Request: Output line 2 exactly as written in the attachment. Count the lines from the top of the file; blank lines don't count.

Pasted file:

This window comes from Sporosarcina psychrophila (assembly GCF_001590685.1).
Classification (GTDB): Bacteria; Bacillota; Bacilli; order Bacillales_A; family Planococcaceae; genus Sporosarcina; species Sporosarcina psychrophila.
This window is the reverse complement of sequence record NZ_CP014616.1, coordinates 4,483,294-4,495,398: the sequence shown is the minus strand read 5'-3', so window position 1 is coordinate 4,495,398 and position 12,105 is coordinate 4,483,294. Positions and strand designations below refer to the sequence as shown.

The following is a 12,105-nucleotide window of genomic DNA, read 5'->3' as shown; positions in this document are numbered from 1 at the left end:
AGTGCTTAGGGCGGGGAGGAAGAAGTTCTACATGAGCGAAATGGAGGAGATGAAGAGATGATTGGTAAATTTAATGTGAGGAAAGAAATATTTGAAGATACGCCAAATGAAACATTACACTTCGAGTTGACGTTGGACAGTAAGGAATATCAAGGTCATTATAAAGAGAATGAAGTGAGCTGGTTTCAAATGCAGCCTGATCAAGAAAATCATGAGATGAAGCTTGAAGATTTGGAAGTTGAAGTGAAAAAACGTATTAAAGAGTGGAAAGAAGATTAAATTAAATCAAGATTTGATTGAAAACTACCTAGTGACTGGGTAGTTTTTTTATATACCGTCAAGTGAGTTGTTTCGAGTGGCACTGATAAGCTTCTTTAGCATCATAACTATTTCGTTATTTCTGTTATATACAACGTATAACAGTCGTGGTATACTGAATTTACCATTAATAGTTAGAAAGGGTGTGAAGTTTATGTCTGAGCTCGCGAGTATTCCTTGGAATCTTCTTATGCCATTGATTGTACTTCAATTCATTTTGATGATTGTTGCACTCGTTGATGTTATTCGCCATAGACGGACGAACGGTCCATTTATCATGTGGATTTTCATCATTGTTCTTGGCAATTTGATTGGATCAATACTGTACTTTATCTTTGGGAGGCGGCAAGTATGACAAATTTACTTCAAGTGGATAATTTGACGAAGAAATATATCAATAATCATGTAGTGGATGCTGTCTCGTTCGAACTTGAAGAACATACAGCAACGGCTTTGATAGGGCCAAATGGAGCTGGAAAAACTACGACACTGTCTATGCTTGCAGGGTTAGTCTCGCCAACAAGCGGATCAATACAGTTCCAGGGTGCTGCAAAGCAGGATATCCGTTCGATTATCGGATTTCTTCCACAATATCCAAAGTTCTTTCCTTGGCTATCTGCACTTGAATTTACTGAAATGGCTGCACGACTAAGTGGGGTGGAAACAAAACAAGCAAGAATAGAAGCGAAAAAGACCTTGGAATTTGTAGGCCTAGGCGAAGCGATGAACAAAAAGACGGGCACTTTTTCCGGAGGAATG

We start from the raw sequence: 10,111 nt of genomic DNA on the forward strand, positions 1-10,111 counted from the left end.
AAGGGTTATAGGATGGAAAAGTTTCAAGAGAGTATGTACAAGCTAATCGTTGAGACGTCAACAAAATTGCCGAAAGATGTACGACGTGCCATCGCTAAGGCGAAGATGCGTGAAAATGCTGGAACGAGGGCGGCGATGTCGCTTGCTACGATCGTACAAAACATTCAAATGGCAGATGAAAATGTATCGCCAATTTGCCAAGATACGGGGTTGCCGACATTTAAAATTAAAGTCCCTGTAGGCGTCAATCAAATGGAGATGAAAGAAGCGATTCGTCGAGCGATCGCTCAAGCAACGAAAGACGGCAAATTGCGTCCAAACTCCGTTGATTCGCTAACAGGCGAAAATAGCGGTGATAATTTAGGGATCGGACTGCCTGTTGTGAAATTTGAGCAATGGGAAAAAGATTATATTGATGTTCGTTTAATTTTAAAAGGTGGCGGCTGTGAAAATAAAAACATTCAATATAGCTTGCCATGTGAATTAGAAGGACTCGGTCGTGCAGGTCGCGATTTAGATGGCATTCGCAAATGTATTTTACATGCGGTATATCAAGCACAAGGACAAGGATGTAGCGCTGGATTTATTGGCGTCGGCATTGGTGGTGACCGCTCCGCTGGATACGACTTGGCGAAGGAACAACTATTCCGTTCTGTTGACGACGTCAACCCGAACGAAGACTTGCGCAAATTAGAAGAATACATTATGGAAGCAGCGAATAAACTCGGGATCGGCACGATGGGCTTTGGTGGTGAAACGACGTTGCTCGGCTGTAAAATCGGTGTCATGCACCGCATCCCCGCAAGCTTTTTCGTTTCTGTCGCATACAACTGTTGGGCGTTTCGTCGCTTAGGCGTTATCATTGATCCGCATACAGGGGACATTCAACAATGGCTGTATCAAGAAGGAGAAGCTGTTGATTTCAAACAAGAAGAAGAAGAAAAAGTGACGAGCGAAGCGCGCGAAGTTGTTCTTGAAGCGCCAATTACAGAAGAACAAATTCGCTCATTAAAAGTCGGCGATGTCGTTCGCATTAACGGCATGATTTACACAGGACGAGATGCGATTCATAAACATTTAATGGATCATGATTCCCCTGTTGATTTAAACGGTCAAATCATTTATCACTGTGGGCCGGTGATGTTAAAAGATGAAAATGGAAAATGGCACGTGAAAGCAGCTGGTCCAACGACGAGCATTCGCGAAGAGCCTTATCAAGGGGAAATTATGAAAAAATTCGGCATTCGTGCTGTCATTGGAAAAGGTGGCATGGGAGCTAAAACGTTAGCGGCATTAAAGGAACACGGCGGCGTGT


Classification (GTDB): Bacteria; Bacillota; Bacilli; order Bacillales_A; family Planococcaceae; genus Sporosarcina; species Sporosarcina psychrophila.